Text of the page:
Officials caution the “point-in-time” counts do not reflect a precise census, and advocates have raised concerns about the accuracy of the estimates. Still, the counts help cities and counties plan their homelessness response and determine how much state and federal funding local governments receive.

While California, the most populous U.S. state, counted the most homeless residents of any state, it was nowhere near the top in terms of the largest percentage increase this year. New Hampshire saw the biggest spike at 52%, followed by New Mexico at 50%, and New York and Colorado at 39%.

California also had the fourth-highest rate of homelessness, with 46 unhoused people for every 10,000 residents. The state trailed New York with 52, Oregon with 51 and Vermont with 48. The national figure was 22.

But the Golden State had the largest share of homeless people living outdoors or in vehicles at 68%, with the rest in shelters or temporary housing. Meanwhile, New York — home to the nation’s second-largest homeless population — reported just 5% of homeless people were unsheltered.

Part of the reason for the disparity is New York City’s court-enforced “,” which requires officials to offer homeless residents a roof over their heads. Massachusetts has a similar requirement, and other cold-weather cities and states have prioritized building emergency shelters to shield unhoused people from frigid winter conditions.

In California and the Bay Area, some officials are pushing to rapidly scale up shelter capacity over objections from advocates who say cities should instead focus on building permanent supportive housing. Without more housing, they argue, shelters can only help so many people out of homelessness.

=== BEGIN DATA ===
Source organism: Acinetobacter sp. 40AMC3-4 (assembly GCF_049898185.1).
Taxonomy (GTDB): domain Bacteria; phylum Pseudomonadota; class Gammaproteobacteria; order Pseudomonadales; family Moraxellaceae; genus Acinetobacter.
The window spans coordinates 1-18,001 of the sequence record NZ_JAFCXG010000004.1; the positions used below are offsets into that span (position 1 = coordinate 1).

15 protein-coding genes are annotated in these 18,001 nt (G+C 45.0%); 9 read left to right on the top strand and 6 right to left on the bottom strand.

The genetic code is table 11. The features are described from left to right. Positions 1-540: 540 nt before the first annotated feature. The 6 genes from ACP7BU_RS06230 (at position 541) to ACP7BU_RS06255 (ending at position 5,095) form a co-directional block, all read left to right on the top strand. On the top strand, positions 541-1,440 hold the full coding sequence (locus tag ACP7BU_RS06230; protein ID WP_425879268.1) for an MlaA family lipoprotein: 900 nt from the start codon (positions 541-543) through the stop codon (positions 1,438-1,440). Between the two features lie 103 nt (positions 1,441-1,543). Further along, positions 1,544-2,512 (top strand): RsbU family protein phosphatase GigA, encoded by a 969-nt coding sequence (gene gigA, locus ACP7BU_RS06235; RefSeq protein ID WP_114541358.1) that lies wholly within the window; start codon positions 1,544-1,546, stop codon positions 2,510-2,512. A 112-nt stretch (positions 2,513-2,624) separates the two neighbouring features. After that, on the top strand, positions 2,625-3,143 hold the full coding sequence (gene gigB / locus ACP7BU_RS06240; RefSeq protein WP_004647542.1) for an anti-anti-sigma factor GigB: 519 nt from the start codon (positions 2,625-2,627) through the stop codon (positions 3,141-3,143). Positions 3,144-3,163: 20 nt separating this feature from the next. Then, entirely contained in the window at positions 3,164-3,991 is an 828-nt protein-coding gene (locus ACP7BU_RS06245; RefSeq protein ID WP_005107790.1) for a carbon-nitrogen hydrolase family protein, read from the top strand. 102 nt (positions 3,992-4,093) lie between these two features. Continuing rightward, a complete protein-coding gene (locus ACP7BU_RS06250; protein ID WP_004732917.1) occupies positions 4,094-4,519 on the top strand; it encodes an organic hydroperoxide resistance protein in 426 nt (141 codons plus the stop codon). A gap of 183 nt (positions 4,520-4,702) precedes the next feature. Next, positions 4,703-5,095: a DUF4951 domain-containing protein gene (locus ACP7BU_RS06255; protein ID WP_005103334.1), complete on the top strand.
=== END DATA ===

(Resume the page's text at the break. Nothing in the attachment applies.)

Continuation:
The debate is playing out in San Jose, where officials aim to, in part to gain the to clear more encampments. Santa Clara County, which includes San Jose, had the highest rate of unsheltered homelessness of any major metro area in the U.S., with three-quarters of its more than 9,900 homeless residents living in places not meant for habitation.

To create more shelter and housing for homeless people, California officials in 2020 launched a $3.75 billion program dubbed , which has so far funded the creation of more than 14,600 units statewide. That’s on top of billions in additional state and federal funding being funneled to local governments for homelessness services and programs.

The state is also working to , including asking voters this coming March to approve a $6.4 billion bond measure to add around 10,000 treatment beds. And California regulators have set an of requiring cities and counties to approve roughly 2.5 million new homes — about half of them affordable — over the next decade.

But it’s clear those efforts haven’t been near enough to get a handle on the crisis.

Vivian Wan, chief operating officer with Abode, which manages homeless housing and services across the Bay Area, acknowledged the public’s exasperation over putting so many resources toward fixing a problem that doesn’t seem to be improving.

“People are saying, ‘Why didn’t you solve it?’” she said. “It’s because we didn’t solve the housing crisis.”